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GIW INDUSTRIES, INC., Appellant-Plaintiff, v. PATRIOT MATERIALS, INC., and Rick L. Hartman, Appellees-Defendants.
STATEMENT OF THE CASE
Appellant-Plaintiff, GIW Industries, Inc. (GIW), appeals the trial court's Order on Motion, setting aside a foreign judgment rendered in the State of Georgia against Appellees-Defendants, Patriot Materials, Inc. (Patriot) and Rick L. Hartman (Hartman) (collectively, Appellees), as void for lack of personal jurisdiction
GIW raises one issue on appeal, which we restate as: Whether the trial court improperly declared a valid and certified judgment from the State of Georgia void for lack of personal jurisdiction due to defective service of process.
FACTS AND PROCEDURAL HISTORY
GIW is a Georgia corporation, located in Columbia County, Georgia, which specializes in the fabrication of machinery parts. On December 6, 2006, Hartman, the president of Patriot, an Indiana corporation located in Plainfield, Indiana, submitted a credit application to GIW through GIW's online website. After checking out all Hartman's references, including Hartman's bank, GIW found nothing averse and accepted the credit application. Thereafter, Hartman placed an order for technically specific parts with GIW. The finalized order was to be sent to Patriot. The ordered parts were designed, manufactured, and shipped to Patriot for a total price of $20,957.72. After receipt of the equipment, Appellees defaulted on making payment. They failed to respond to GIW's telephone calls and letters requesting and demanding payment.
GIW filed a Complaint against Appellees in Columbia County, Georgia. On December 27, 2007, Hartman was personally served, both as an individual and as president of Patriot, at 615 Morningside Drive, Zionsville, Indiana. The private process server, employed by GIW, stated in his affidavit of service that Hartman was “very upset, told me to never come to his home again-[I] told him to stop running from me and hiding behind the ladies at his office.” (Defendant's Exh. A). On March 13, 2008, the Georgia court, after conducting a hearing on the issue of damages, issued an order concluding that Appellees had committed fraud by false representations and awarded GIW $20,957.72 in damages, in addition to punitive damages in the sum of $25,000.00, litigation expenses of $2,346.00, and interest of $1,334.40 for a total judgment of $49,638 .12. Appellees were not present at the hearing.
On October 15, 2008, GIW filed a certified copy of the Judgment from the Superior Court of Columbia County, State of Georgia, dated March 13, 2008, along with a Complaint on Foreign Judgment in Boone County, Indiana. On March 27, 2009, Appellees filed their Verified Motion to Stay Enforcement of Foreign Judgment and to Set Aside and Declare Void Foreign Judgment for Lack of Personal Jurisdiction and Insufficient/Non-Existant Service of Process. On April 15, 2009, GIW filed an objection to Appellees' motion. On May 29, 2009, the trial court entered its Order on Appellees' motion, requiring GIW to cease all collection efforts on the judgment rendered by the Georgia court and ruled the Georgia judgment to be void for lack of personal jurisdiction and failure to properly serve notice. Accordingly, the trial court refused to give the Georgia judgment full faith and credit in the State of Indiana. On June 30, 2009, GIW filed its motion to correct error, which was subsequently denied by the trial court on July 21, 2009.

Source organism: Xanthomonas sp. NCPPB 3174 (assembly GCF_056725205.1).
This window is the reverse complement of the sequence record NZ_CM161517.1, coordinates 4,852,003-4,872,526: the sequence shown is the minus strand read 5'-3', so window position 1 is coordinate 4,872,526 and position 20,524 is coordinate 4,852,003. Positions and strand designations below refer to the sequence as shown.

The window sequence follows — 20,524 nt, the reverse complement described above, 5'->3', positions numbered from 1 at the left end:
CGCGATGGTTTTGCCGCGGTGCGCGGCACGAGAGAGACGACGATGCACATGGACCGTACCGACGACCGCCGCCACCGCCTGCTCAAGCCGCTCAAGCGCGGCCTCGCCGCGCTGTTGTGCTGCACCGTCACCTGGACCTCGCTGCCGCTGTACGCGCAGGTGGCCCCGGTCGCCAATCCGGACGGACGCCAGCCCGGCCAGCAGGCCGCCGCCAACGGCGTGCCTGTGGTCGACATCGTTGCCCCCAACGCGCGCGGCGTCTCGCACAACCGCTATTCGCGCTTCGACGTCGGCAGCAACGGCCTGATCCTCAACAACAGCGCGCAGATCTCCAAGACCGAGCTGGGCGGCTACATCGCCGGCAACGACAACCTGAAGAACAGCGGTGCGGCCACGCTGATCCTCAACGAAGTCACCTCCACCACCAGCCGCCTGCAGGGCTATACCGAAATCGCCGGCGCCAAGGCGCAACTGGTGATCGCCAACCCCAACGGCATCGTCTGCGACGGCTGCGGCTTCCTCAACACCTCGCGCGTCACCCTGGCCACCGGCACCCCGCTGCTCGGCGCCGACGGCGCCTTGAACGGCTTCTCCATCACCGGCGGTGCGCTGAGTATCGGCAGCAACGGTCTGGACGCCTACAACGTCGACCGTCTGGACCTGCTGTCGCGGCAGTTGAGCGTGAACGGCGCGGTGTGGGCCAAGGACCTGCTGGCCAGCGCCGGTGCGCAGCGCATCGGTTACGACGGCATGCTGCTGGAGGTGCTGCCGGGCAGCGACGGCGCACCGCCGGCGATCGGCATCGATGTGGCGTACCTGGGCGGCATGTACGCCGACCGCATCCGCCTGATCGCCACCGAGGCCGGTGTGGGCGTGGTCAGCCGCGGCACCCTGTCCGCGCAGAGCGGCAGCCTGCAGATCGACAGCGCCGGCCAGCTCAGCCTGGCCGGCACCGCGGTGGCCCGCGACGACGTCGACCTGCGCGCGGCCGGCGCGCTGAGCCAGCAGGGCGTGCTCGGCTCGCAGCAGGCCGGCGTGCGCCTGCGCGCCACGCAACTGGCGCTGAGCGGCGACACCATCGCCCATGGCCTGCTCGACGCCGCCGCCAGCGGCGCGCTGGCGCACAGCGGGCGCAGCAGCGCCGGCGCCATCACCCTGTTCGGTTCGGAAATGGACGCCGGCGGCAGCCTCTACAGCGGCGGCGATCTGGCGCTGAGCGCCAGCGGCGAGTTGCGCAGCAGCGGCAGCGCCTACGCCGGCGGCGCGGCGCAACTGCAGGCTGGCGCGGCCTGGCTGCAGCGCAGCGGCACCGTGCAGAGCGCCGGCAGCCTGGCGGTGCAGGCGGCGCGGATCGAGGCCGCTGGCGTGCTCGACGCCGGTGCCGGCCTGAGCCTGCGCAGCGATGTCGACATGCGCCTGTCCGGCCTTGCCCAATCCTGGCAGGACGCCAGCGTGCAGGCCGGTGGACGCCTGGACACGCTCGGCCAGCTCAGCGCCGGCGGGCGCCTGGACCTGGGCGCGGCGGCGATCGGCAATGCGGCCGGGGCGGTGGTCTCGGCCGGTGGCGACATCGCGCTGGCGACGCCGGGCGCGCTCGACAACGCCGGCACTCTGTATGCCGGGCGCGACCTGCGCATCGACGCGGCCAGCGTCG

GIW now appeals. Additional facts will be provided as necessary.
DISCUSSION AND DECISION
Initially, we note that Appellees did not file a brief. Where the Appellees fail to file a brief on appeal, we may in our discretion reverse the trial court's decision if the appellant makes a prima facie showing of reversible error. McGill v. McGill, 801 N.E.2d 1249, 1251 (Ind.Ct.App.2004). This rule was established for our protection so that we can be relieved of the burden of controverting the arguments advanced in favor of reversal where that burden properly rests with the Appellees. Id.
I. Standard of Review.
This appeal comes before us after a denial of a motion to correct error. A trial court has discretion to grant or deny a motion to correct error and we reverse its decision only for an abuse of that discretion. Hawkins v. Cannon, 826 N.E.2d 658, 662 (Ind.Ct.App.2005), trans. denied. An abuse of discretion occurs when the trial court's decision is against the logic and effect of the facts and circumstances before the court or if the court has misinterpreted the law. Id.
GIW contends that the trial court abused its discretion when it denied full faith and credit to the judgment rendered by the Georgia court on the basis that the Georgia judgment was void for lack of personal jurisdiction and failure to properly serve notice.